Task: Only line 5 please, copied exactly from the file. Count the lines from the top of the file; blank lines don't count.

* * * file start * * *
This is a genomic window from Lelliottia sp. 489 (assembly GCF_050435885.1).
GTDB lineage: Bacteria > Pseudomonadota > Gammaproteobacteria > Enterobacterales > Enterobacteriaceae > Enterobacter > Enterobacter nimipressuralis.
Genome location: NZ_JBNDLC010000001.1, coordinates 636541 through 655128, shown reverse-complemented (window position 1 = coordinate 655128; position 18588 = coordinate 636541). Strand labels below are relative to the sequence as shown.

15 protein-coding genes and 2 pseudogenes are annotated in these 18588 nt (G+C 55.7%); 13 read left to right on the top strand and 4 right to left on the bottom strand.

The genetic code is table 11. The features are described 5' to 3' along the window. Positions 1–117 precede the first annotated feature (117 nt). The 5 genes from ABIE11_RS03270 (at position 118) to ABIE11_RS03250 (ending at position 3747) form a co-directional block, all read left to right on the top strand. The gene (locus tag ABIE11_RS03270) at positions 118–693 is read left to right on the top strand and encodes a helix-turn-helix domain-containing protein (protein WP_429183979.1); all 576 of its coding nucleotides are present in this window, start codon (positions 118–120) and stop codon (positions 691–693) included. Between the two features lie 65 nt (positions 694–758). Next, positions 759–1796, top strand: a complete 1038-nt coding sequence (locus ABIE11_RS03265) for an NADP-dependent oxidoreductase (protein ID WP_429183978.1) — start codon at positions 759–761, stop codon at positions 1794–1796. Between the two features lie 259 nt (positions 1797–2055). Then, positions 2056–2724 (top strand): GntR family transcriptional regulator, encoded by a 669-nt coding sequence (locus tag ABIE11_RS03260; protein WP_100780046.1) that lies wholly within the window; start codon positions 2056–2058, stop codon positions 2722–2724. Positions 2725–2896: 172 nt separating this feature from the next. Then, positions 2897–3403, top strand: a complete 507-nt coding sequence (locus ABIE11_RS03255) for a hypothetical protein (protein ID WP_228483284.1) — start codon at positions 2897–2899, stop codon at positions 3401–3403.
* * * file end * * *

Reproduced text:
The genetic code is table 11. The features are described 5' to 3' along the window. Positions 1–117 precede the first annotated feature (117 nt). The 5 genes from ABIE11_RS03270 (at position 118) to ABIE11_RS03250 (ending at position 3747) form a co-directional block, all read left to right on the top strand. The gene (locus tag ABIE11_RS03270) at positions 118–693 is read left to right on the top strand and encodes a helix-turn-helix domain-containing protein (protein WP_429183979.1); all 576 of its coding nucleotides are present in this window, start codon (positions 118–120) and stop codon (positions 691–693) included. Between the two features lie 65 nt (positions 694–758). Next, positions 759–1796, top strand: a complete 1038-nt coding sequence (locus ABIE11_RS03265) for an NADP-dependent oxidoreductase (protein ID WP_429183978.1) — start codon at positions 759–761, stop codon at positions 1794–1796. Between the two features lie 259 nt (positions 1797–2055). Then, positions 2056–2724 (top strand): GntR family transcriptional regulator, encoded by a 669-nt coding sequence (locus tag ABIE11_RS03260; protein WP_100780046.1) that lies wholly within the window; start codon positions 2056–2058, stop codon positions 2722–2724. Positions 2725–2896: 172 nt separating this feature from the next. Then, positions 2897–3403, top strand: a complete 507-nt coding sequence (locus ABIE11_RS03255) for a hypothetical protein (protein ID WP_228483284.1) — start codon at positions 2897–2899, stop codon at positions 3401–3403.